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10 April 2014

Video Games Can Help Kids Signaling Strokes

Keywords: games, health, North America, computer, education, entertainment-education, experiment, gaming, kids, learning, teens,

Video games in which children learn about strokes can improve children’s signaling of and dealing with strokes, a study in the Journal of the American Heart Association shows. After game play children (9- to 12-year-olds) from low-income families gained more knowledge about the symptoms (e.g., headache, facial droop, and imbalance), localization of strokes, and the importance of calling 911 when someone is showing these symptoms.  

Take aways

  • Video games, such as Clot Buster, in which children (9- to 12-year-olds) learn about strokes by navigating a spaceship through the artery and answering questions for extra (clotbuster) medicine, can improve children’s stroke knowledge (symptoms, localization, and the importance of calling 911). 
  • The effects of these games hold for two months, and perhaps even longer. 
  • For health game developers and practitioners it’s important to be aware of the potential of video games for improving and sustaining stroke knowledge of children.

Study information

  • The question?

    Can video games be successful in improving children’s knowledge about strokes? 

  • Who?

    210 9- to 12-year-olds from low-income families (mean age: 10 years; 48% boys).

  • Where?

    United States

  • How?

    Before game play, all children were tested for their stroke knowledge: stroke symptoms (e.g., headache, slurred speech, facial droop, imbalance, blurry vision), and the localization of the stroke (in which organ in the body a stroke occurs). They were also offered different stroke scenarios and four options for action (of which calling 911 was the correct answer). Then, they played the stroke video game Clot Buster for 15 minutes in which they had to navigate a clotbusting spaceship through the artery. When clots occluded the passage of blood to the brain, they were supposed to remove it by shooting at it. Players received extra clotbuster medicine when correct answers were given on different stroke knowledge questions, otherwise the correct answers were given. Children’s stroke knowledge was tested again immediately after game play, and again seven weeks later.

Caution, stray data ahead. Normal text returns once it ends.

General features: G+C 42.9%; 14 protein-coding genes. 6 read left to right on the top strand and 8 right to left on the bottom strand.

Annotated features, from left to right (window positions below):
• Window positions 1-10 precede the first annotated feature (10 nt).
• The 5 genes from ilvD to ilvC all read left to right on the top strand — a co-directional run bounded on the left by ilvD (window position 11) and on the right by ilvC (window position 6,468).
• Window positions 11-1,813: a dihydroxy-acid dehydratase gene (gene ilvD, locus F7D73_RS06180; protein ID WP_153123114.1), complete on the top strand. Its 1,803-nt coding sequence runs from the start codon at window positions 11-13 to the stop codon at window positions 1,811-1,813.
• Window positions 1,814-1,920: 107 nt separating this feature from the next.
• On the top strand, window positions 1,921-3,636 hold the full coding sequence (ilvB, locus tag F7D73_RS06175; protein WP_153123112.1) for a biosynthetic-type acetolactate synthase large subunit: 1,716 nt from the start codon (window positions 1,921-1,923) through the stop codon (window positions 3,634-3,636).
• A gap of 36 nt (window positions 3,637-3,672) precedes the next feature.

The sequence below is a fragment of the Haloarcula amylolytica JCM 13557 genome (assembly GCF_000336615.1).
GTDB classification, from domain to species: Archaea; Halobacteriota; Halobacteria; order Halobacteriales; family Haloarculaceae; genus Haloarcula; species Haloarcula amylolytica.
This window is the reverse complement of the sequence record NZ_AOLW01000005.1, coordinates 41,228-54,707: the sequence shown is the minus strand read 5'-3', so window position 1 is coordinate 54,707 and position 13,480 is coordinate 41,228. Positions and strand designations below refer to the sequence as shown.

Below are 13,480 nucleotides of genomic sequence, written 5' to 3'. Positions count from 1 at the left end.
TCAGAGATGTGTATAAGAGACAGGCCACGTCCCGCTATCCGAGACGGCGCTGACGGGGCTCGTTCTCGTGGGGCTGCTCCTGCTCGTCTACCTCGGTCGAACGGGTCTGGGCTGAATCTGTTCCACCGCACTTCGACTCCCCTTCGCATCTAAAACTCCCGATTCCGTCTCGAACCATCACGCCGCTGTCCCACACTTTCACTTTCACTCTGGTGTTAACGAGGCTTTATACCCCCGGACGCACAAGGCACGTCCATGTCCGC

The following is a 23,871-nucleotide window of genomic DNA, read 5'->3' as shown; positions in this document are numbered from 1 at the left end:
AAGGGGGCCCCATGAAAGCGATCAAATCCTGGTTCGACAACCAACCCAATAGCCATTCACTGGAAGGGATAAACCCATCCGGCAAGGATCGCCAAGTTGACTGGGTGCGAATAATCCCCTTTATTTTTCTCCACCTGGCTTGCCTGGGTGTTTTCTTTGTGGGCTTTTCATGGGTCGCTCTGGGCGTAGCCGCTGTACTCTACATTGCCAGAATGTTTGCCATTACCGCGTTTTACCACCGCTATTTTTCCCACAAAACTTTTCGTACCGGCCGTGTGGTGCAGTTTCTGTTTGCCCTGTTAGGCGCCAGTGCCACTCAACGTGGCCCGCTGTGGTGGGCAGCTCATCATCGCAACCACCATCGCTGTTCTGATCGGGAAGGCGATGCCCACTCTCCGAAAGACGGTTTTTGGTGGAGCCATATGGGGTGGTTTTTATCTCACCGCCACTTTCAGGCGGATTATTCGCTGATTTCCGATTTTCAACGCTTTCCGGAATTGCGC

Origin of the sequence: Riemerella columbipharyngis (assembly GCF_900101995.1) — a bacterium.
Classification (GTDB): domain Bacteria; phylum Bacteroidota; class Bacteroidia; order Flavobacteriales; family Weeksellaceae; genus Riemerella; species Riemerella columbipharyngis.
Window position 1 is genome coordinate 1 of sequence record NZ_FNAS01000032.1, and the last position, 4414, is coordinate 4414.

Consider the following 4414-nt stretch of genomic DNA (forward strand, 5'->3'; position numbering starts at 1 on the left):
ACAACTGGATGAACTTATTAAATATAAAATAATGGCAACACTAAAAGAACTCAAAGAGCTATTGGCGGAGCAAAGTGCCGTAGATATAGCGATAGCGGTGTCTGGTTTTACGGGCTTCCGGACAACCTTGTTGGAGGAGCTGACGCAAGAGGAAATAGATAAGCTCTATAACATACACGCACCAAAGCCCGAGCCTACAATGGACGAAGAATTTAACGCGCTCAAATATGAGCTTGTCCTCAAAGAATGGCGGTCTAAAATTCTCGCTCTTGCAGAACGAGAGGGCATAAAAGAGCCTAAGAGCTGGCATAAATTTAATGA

Facts and findings

  • The video game improved children’s stroke knowledge both immediately and seven weeks after game play:
    • Children recognized the stroke symptoms more often after game play (immediately and after seven weeks) than prior to game play, except for knowledge about headache symptoms gained immediately after game play (see Figure 1). 
    • Children identified the right stroke location and call for action (i.e., calling 911) more often after game play (immediately and after seven weeks) than prior to game play (see Figure 2). 
  • Thus, after seven weeks stroke knowledge was still significantly improved compared to their knowledge prior to game play, with even further increases in knowledge of three of the five stroke symptoms (headache, facial droop, and imbalance). 
  • Almost all children (90%) reported to like the game.
  • Critical note: This study did not compare results from players with non-players.